Obsessive-compulsive disorder (OCD) is an anxiety disorder. A person with OCD has unwanted repetitive thoughts and behaviors.
The cause is of OCD is unknown. OCD may be due to a combination neurobiological, environmental, genetic, and psychological factors. An imbalance of a brain chemical called serotonin may play a major role.
OCD is more common in late adolescence into early adulthood. Your risk is also higher if you have family members with a history of OCD.
OCD may cause:
Obsessions—unwanted, repetitive, and intrusive ideas, impulses, or images; common obsessions include:
- Persistent fears that harm may come to self or a loved one
- Unreasonable concern with being contaminated
- Unreasonable concerns about safety
- Unacceptable religious, violent, or sexual thoughts
- Excessive need to do things correctly or perfectly
- Persistent worries about a tragic event
Compulsions—repetitive behaviors or mental acts to reduce the distress associated with obsessions; common compulsions include:
- Excessive checking of door locks, stoves, water faucets, and light switches
- Repeatedly making lists, counting, arranging, or aligning things
- Collecting and hoarding useless objects
- Repeating routine actions a certain number of times until it feels right
- Unnecessary rereading and rewriting
- Mentally repeating phrases
- Repeatedly washing hands
Conditions associated with OCD include:
- Other anxiety disorders
- Organic brain syndrome
- Tourette syndrome
- Attention deficit disorder
If you have OCD, you may know that your thoughts and compulsions do not make sense, but you are unable to stop them.
OCD is usually diagnosed through a psychiatric assessment. OCD is diagnosed when obsessions and/or compulsions either:
- Cause significant distress
- Interfere with your ability to properly perform at work, school, or in relationships
Treatment reduces OCD thoughts and compulsions, but does not completely eliminate them. Common treatment approaches include a combination of medication and therapy.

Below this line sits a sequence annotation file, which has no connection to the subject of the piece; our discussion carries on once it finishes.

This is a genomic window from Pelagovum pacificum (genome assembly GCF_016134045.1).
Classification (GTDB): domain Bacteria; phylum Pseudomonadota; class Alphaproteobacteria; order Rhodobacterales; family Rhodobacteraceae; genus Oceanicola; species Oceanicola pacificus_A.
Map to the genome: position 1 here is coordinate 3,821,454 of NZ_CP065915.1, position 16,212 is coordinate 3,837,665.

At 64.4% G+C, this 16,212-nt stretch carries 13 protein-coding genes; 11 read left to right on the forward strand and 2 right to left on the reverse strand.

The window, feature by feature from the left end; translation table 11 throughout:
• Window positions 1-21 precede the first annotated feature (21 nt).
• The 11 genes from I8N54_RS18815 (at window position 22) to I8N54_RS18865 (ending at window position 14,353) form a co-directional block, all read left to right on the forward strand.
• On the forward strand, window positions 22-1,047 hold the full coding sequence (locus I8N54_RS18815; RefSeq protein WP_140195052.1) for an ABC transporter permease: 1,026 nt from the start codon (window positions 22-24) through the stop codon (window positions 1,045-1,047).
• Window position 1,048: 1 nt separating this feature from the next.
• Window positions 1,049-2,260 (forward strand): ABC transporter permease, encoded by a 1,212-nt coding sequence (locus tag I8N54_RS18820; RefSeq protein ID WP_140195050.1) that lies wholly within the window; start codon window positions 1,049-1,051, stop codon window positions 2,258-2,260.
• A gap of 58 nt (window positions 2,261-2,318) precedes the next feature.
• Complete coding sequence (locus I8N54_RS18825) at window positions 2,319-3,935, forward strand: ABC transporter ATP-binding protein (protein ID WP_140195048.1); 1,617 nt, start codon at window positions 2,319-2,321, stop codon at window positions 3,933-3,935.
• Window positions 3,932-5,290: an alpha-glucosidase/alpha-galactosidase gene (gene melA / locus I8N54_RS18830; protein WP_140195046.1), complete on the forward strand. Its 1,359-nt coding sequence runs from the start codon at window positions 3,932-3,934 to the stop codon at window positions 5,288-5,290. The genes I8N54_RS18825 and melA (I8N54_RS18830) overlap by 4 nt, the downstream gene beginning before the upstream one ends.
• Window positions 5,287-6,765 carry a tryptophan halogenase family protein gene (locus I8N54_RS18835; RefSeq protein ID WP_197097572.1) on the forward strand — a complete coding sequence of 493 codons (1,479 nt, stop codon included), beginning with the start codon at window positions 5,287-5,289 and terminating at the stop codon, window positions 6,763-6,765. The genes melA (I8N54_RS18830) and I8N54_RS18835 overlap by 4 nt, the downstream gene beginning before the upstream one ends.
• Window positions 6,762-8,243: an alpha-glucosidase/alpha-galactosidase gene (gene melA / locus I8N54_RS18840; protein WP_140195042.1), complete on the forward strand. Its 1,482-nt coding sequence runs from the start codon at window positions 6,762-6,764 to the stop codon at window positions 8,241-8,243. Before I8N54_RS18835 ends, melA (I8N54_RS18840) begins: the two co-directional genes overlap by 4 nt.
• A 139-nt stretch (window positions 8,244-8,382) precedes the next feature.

Selective serotonin reuptake inhibitors (SSRIs) reduce OCD symptoms by affecting serotonin levels. Tricyclic antidepressants can also help treat symptoms.
Your doctor may try using other psychiatric medications to help control your condition.
Behavioral therapy addresses the actions associated with OCD. Cognitive-behavioral therapy (CBT) addresses both the thought processes and the actions associated with OCD.
Treatment of OCD is tailored to meet your particular needs.
Examples of therapies used to treat OCD include:
- Exposure and response prevention—involves gradually confronting the problem object or obsession without giving into the compulsive ritual linked to it
- Aversion therapy—involves using a painful stimulus to prevent OCD behavior
- Thought switching—involves learning to replace negative thoughts with positive thoughts
- Flooding—involves being exposed to an object that causes OCD behavior
- Implosion therapy—involves being repeatedly exposed to an object that causes fear
- Thought stopping—involves learning how to stop negative thoughts
Electroconvulsive therapy (ECT) has had some success for those with OCD that is difficult to treat. However, the treatment is not for everyone. Be sure to discuss the benefits and harms of ECT treatment with your doctor.
There are no guidelines for preventing OCD because the cause is not known. However, early intervention may be helpful.
- Reviewer: Michael Woods, MD, FAAP
- Review Date: 09/2016 -
- Update Date: 07/15/2016 -